Cable continued its recent push lower following remarks by the Prime Minister over the weekend which some market commentary took to mean the chances of a so-called 'hard' Brexit had increased.
During her first televised interview of 2017, on 8 January, Theresa May said the UK would be unable to maintain "bits" of its membership.
Commenting on May's remarks, Rabobank Senior FX Strategist Jane Foley told clients: "While yesterday's comments from PM May do not refer to a transitional period, they reassert the view that the government is preparing for a hard Brexit."
On Monday, the Prime Minister sought to clarify her position, but to little avail.
As of 1613 GMT cable was down by 1.18% to 1.2136, after having hit an intra-day low of 1.2124.
"I'm tempted to say that the people who are getting it wrong are those who print things saying I'm talking about a hard Brexit, it is absolutely inevitable there's a hard Brexit," May said.
"But we mustn't think of this as sort of leaving the EU and trying to keep bits of membership, what bits of membership will we keep."
"It's a new relationship, we'll be outside the EU, we will have a new relationship but I believe that can be a relationship which has a good trading deal at its heart."
May's remarks came a day before the Chancellor, Philip Hammond, was due to meet with his German counterpart, Wolfgang Schaeuble.
Hammond was also to attend a conference together with German Chancellor Angela Merkel.
"This week earnings reports from a variety of retailers may offer fresh perspective as to how price pressures could form in the coming months. UK trade data for November due in the middle of the week could offer an insight as to whether GBP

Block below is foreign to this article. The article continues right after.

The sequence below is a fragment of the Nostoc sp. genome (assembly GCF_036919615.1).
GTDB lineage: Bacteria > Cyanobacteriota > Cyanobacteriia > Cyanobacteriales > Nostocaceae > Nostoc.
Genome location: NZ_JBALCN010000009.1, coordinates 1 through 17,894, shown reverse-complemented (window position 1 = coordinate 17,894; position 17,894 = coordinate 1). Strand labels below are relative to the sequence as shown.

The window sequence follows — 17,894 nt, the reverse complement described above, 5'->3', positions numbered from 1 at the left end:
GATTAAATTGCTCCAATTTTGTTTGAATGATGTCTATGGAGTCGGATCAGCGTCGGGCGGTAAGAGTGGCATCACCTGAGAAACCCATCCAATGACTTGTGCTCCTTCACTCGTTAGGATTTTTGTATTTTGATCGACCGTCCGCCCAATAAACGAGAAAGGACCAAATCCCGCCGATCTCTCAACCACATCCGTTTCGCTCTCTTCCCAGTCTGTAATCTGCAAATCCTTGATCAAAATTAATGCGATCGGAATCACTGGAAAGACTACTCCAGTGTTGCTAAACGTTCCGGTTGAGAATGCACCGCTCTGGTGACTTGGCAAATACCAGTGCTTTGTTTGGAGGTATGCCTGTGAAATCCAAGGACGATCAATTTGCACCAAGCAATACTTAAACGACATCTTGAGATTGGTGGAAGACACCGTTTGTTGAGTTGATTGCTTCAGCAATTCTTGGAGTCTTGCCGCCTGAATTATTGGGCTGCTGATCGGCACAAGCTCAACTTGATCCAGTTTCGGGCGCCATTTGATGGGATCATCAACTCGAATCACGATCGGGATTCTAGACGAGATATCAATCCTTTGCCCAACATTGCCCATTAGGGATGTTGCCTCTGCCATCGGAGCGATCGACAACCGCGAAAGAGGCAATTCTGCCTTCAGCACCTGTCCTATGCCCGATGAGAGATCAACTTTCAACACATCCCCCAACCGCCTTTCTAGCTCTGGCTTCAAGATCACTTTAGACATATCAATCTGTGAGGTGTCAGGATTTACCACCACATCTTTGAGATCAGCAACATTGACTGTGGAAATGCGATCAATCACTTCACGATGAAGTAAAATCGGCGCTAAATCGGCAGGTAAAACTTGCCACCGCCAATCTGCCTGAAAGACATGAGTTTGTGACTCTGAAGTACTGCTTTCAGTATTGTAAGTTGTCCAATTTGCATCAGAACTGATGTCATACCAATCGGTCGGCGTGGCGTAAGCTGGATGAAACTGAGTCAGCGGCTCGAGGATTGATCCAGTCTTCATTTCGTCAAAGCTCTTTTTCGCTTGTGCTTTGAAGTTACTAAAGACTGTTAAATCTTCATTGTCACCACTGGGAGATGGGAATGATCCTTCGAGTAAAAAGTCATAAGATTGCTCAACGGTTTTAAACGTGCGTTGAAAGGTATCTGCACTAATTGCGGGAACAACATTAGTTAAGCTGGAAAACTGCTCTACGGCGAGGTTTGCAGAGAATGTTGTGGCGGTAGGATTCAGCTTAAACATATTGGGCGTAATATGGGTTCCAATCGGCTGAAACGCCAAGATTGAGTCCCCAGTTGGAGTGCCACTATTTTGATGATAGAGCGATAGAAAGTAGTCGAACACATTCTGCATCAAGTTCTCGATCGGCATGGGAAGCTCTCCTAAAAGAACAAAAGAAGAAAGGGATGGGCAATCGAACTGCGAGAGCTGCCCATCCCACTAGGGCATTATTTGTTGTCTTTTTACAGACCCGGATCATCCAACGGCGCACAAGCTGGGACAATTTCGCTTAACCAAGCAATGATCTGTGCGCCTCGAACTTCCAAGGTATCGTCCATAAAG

is having an impact of export volumes while production data is expected to follow the brighter path drawn by PMI surveys. Even if these data provide relief, we see GBP as remaining vulnerable to the UK political situation and favour selling GBP into rallies vs. the EUR with a medium-term target of 0.88," Foley said.
As of 1613 GMT, the US dollar
spot index was drifting lower by 0.16% to 102.06 and euro/GBP up by 1.11% at 0.8672.
In parallel, dollar/yen was down 0.49% to 116.43, although euro/dollar was little changed, drifting just 0.08% lower to 1.0525.
To take note, the results of an online poll conducted by ORB and published on Monday found that 46% of Britons believed increased control over immigration was of greater importance than access to free trade, with 39% of respondents holding the opposite view.
Another poll undertaken in November had shown that 43% would prioritise free trade, against 41% who believed immigration was the important issue of the two.
"This poll clearly shows that if the country had to choose it would prefer greater control over its borders to access to free trade," the managing director of ORB International, Johnny Heald, said.